Simply put, Airbnb has revolutionized travel.
Airbnb’s short-term rental housing provides crucial income to those with room to spare and normalizes travel for millions who prefer (or need) low-priced accommodations. But like most things in life, a low price can come with a cost.
Recently my wife and I rented a spare room in New Orleans. Our room was an exception; most listings were “entire house” properties, essentially an apartment converted to a hotel. A 2018 report by the Jane Place Neighborhood Sustainability Initiative [JPNSI] confirmed that more than three quarters of New Orleans short-term rentals are entire house units like these.
These units had to come from somewhere, and the JPNSI suggested many came from low-income housing evictions, dramatically impacting those of color. The organization wrote a statement on the issue:
“The removal of whole homes from the private rental market for short-term rental use have made New Orleans unaffordable to low- and moderate income households and unwelcoming to communities of color.”
To be clear, renting via Airbnb can still be ethical — even renting a whole house. Many units are live-in homes rented only when the owner is away, or during local events when the city’s overbooked anyway. What’s more troubling is the trend of single operators with multiple listings, which are often former apartment complexes acquired in bulk by out-of-town investors.
The practice isn’t unique to New Orleans. A 2018 Curbed article noted that Airbnb’s top 25 accounts each owned more than 100 properties. The top Airbnb earner owned a whopping 1,062 properties! That’s a far cry from renting out your spare room during a homecoming game.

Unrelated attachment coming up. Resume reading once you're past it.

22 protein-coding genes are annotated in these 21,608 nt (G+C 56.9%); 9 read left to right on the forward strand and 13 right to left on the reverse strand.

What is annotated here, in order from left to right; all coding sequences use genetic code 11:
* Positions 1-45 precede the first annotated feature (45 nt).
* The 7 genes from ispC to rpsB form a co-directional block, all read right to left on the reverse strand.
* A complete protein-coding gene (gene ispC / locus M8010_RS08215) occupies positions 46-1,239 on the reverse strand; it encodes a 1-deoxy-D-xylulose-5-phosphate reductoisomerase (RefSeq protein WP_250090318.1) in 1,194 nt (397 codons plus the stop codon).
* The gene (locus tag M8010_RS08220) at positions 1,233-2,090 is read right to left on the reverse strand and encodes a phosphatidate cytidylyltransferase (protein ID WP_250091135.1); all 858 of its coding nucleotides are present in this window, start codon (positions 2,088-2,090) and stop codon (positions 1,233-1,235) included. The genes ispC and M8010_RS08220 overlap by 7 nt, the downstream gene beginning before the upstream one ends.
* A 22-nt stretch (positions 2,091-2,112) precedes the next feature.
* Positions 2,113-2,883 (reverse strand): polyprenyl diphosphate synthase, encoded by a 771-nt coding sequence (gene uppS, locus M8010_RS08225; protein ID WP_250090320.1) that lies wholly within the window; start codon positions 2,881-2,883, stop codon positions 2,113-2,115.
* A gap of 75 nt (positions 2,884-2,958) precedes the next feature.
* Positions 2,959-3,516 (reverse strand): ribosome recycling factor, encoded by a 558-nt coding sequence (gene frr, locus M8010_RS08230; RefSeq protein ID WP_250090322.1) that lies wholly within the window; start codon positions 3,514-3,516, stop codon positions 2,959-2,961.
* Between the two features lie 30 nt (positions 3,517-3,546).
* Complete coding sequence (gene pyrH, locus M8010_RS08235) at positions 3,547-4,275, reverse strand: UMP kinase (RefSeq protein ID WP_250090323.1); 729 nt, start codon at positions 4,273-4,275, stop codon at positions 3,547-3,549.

Ethically-Sourced Living Space
There’s no backsies on the Airbnb concept. The demand they created will exist even if they disappeared tomorrow. However, there are ways to help ensure you’re using Airbnb ethically:
- Research: If you’re checking out a future destination, see how locals feel about Airbnb there. Is it a boon or a burden? This issue is particularly notable in heavily-touristed areas.
- Think small: Renting a spare room means you’re staying at a home, not a property.
- Use the onsite tools: Check user profiles and feedback to determine what the host offers. Is the host listing a couple rooms, a basement or an entire block of properties?
- Know One Host, One Home: Airbnb instituted a “One Host, One Home” policy in New York City and San Francisco, meaning the owner can’t offer more than one property in the area. While not a perfect solution, the policy helps avoid landlord conversions where former tenants pay the price. Watch for this policy in more places, as cities flex their municipal muscle.
The story goes that Airbnb’s co-founders rented their place for cash while trying to come up with a winning business idea, suddenly realizing they just did. Rewarding homeowners who give travelers a low-priced place to stay is still a winning idea, albeit complicated by massive growth. By choosing your Airbnb wisely, you can stay true to the original, ethical spirit of the home-sharing economy.
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